“Aside from the glamourous aspect, Hollywood is the only industry — with the possible exception of India — where you have global distribution and industrialisation on such a huge scale. And that makes it an attractive investment to corporate investors,” Frater explains.
“(Chinese investors) are not going to make a five-million-dollar investment here and there, because it will be too small for them.”
Frater also thinks that producers need to understand China first. “China is becoming middle-class, urbanised. [Its] people bought the house, they’ve bought the car, what would they be spending on next? Leisure [and in effect movies] and healthcare?”
Most of the current media outlets in China are recent boomers. Almost all of them are subsidiaries of billion-dollar conglomerates that produce a variety of consumer services from pharma to automotive manufacturing.
“Alibaba Pictures [one of the key players today] is a multibillion-dollar company,” Frater asserts. “They have financial power which allows them to go out, and that’s what they’ve been doing for the last two years.”
The basic idea is quite simple to grasp: strategically acquire entertainment businesses worldwide, open doors to promote China in a nationalistic and nonpolitical way, and only allow co-financed movies that utilise Chinese talent and a handful of well-known Hollywood productions into the country.
“I think that’s the quickest route to getting global insurance [on its productions],” Frater says.
To date, Chinese mega-corporation Dalian Wanda Group has bought AMC Theatres and Carmike Cinemas (for 2.6 billion and 1.2 billion dollars, respectively), making them the biggest cinema chain in the US.
The group has also bought Legendary Entertainment — producers of The Great Wall, Jurassic World, Batman V Superman, Pacific Rim, and Godzilla among other tent-poles — for 3.5 billion dollars, as well as the TV giant Dick Clark Productions for one billion dollars [the latter produces the Golden Globes].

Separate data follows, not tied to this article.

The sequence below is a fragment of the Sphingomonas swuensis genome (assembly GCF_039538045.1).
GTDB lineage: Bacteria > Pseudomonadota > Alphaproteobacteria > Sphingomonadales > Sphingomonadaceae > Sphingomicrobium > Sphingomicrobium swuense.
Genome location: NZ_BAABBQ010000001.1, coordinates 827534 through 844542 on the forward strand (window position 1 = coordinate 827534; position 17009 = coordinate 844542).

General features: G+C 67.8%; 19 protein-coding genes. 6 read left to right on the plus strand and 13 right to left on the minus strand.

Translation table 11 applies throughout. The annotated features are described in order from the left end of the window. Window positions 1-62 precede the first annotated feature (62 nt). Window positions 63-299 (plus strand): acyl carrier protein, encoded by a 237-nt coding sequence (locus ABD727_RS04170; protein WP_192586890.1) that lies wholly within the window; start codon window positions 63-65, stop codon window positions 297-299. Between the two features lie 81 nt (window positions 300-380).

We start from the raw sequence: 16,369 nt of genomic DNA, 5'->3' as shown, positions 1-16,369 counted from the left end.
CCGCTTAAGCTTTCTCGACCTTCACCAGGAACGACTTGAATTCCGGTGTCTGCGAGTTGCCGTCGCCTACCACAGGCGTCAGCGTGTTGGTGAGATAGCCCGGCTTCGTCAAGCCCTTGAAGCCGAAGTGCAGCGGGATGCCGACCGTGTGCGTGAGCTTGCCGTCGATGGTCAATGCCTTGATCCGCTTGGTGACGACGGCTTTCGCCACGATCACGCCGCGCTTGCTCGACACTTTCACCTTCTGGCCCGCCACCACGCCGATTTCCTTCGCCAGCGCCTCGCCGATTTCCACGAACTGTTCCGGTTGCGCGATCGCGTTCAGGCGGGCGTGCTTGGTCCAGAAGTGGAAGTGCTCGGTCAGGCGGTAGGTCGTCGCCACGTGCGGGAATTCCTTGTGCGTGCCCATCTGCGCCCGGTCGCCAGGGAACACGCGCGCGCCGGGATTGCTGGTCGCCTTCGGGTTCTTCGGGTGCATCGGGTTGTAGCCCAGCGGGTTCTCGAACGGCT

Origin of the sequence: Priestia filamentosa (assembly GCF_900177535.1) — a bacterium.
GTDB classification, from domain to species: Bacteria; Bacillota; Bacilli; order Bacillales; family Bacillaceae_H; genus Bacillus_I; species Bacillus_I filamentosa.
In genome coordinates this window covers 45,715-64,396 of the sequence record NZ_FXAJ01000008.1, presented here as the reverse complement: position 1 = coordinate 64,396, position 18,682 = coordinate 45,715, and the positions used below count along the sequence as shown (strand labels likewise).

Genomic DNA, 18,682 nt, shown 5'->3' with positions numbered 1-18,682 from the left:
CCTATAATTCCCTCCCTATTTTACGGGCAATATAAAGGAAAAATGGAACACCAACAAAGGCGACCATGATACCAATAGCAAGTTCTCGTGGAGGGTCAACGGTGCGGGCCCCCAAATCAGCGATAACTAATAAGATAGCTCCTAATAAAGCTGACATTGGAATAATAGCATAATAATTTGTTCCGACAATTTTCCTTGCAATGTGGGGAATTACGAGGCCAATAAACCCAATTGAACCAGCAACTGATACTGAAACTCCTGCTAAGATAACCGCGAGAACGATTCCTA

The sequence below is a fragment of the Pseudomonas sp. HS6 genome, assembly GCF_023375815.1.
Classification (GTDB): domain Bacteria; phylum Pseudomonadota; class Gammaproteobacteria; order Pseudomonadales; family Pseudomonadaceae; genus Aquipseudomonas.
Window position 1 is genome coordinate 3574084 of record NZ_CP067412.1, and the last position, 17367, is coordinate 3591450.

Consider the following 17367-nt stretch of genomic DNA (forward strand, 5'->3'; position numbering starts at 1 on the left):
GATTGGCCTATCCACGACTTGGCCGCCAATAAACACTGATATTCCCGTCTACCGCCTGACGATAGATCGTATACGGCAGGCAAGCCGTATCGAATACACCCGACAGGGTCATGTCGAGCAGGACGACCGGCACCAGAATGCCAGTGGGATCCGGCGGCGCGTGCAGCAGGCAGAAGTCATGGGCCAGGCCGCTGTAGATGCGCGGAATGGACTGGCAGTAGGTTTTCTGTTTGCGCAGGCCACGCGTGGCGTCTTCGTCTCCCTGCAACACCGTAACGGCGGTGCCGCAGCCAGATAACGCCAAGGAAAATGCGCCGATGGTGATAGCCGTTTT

Other buy-ups include Voltage Pictures (by Anhui Xinke, a metal trading company for 350 million dollars), STX Entertainment (Hony Capital), international distributors IM Global (Tang Media Partners, previously owned by India’s Reliance).
“Any Chinese investor looking for a quick return will find Hollywood a disappointment,” Frater says. “A lot of Chinese investors, outside of the film industry, have not committed to the time necessary to learn about screenwriting, animation production or return on investment. Hollywood films are often in development from two to 10 years — and that’s a standard turnaround [time]. This is when the stories are revised, re-written, re-written and re-written,” he adds.
Speaking about the creative aspects of co-productions, Chicago Tribune’s Chief Film Critic Michael J. Phillips tells Icon, “I think there are just so many crummy action movies coming out of America that end up making a lot of money that people don’t even know which movies to take as their guidance.”